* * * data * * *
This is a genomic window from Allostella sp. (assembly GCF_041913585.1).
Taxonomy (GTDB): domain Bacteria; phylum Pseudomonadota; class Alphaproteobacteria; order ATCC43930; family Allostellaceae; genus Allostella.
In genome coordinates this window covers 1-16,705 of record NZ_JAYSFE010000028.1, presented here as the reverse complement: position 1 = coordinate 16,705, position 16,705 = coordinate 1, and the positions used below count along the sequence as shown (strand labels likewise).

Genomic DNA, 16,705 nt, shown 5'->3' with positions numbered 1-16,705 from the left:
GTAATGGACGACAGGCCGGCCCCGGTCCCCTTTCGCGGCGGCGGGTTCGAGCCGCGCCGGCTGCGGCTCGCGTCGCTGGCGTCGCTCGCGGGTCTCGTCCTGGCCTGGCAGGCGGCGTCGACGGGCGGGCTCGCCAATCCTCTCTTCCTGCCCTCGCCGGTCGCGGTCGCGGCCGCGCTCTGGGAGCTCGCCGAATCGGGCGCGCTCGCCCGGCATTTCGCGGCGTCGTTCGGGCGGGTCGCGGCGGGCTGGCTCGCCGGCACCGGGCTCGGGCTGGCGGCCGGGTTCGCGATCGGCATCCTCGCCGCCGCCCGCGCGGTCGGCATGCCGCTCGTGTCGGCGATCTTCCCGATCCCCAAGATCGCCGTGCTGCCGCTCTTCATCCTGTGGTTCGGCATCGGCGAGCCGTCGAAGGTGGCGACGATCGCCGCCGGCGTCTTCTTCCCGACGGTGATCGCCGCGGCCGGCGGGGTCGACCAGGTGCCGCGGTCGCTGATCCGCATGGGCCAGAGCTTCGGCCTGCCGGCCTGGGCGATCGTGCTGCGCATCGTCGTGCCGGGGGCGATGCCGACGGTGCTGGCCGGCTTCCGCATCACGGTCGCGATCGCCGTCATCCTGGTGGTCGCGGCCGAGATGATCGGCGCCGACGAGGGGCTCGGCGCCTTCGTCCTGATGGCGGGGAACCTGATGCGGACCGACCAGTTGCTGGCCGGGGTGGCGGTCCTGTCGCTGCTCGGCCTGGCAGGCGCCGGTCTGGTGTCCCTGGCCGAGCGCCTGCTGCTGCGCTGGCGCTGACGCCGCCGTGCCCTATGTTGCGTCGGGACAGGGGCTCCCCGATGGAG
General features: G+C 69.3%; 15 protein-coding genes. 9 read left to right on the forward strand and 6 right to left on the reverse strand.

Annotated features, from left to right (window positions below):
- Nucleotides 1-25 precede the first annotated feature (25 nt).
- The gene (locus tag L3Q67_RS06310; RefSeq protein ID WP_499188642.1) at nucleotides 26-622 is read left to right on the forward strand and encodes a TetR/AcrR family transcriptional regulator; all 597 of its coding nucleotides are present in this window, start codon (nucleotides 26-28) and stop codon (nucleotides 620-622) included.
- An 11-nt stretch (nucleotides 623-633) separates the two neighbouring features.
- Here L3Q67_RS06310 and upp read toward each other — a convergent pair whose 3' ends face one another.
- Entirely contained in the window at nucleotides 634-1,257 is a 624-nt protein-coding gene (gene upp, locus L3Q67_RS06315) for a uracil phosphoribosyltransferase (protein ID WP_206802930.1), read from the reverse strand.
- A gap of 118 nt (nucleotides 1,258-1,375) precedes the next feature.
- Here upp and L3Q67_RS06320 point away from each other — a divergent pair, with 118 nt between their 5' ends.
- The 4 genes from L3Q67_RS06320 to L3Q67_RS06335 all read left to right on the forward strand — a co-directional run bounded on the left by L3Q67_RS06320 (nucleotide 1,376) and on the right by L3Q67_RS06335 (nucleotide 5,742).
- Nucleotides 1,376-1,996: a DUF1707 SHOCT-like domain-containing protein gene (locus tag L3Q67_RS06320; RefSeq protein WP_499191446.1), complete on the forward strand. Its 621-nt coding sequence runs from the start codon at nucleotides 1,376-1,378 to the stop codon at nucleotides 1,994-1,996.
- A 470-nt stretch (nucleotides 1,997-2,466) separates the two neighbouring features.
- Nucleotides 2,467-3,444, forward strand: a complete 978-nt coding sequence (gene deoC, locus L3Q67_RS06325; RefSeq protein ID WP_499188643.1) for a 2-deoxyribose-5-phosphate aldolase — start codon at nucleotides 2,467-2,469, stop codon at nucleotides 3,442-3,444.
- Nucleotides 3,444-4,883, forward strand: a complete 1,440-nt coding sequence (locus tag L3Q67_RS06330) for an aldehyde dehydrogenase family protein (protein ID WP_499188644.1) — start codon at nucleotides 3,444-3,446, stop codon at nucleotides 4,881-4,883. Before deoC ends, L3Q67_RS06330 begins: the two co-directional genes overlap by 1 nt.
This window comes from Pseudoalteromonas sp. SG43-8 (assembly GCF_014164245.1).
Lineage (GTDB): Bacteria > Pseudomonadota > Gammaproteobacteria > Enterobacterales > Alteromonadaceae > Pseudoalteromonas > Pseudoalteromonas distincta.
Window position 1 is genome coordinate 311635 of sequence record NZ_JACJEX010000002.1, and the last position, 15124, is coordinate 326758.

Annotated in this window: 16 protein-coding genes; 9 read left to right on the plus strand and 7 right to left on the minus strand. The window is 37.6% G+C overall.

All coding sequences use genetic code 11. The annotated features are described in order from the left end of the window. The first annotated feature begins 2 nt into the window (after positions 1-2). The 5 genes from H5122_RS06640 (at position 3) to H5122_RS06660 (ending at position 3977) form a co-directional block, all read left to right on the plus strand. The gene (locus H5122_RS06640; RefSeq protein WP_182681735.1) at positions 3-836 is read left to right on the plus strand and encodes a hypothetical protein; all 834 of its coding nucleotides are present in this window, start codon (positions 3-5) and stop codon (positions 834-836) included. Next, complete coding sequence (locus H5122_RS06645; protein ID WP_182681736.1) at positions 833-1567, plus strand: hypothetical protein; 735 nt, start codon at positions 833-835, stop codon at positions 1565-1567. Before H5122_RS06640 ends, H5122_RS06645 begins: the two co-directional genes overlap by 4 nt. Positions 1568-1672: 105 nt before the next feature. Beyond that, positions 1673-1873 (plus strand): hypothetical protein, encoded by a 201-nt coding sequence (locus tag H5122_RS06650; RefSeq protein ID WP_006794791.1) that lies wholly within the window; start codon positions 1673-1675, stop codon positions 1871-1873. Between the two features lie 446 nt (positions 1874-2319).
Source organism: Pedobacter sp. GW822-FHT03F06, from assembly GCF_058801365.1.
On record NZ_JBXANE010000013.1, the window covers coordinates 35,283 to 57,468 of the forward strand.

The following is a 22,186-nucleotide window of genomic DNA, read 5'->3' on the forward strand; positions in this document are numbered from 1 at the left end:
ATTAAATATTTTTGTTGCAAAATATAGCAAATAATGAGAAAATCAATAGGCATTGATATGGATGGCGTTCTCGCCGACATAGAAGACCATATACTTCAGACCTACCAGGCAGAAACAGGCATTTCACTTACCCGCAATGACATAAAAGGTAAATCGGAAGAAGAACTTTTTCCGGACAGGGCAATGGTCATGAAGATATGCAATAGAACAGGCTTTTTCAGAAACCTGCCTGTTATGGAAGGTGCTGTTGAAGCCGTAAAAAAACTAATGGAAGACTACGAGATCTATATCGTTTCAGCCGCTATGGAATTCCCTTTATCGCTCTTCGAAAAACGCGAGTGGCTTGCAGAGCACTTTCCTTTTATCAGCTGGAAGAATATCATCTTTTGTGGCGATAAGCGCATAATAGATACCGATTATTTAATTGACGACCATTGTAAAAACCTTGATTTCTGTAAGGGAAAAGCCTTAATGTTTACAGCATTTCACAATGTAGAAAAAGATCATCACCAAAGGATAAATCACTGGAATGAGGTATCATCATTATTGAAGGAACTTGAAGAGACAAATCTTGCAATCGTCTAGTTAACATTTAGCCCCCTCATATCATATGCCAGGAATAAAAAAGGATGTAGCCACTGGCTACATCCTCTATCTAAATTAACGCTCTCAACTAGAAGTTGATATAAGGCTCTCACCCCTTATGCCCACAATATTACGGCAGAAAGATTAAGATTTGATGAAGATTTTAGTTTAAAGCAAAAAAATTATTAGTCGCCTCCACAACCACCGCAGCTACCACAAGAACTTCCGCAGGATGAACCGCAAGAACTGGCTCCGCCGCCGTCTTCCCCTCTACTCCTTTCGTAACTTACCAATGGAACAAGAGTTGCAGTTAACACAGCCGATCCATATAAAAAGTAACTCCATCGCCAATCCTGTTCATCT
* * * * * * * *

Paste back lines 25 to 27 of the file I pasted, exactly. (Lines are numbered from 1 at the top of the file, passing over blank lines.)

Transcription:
Source organism: Pedobacter sp. GW822-FHT03F06, from assembly GCF_058801365.1.
On record NZ_JBXANE010000013.1, the window covers coordinates 35,283 to 57,468 of the forward strand.

The following is a 22,186-nucleotide window of genomic DNA, read 5'->3' on the forward strand; positions in this document are numbered from 1 at the left end: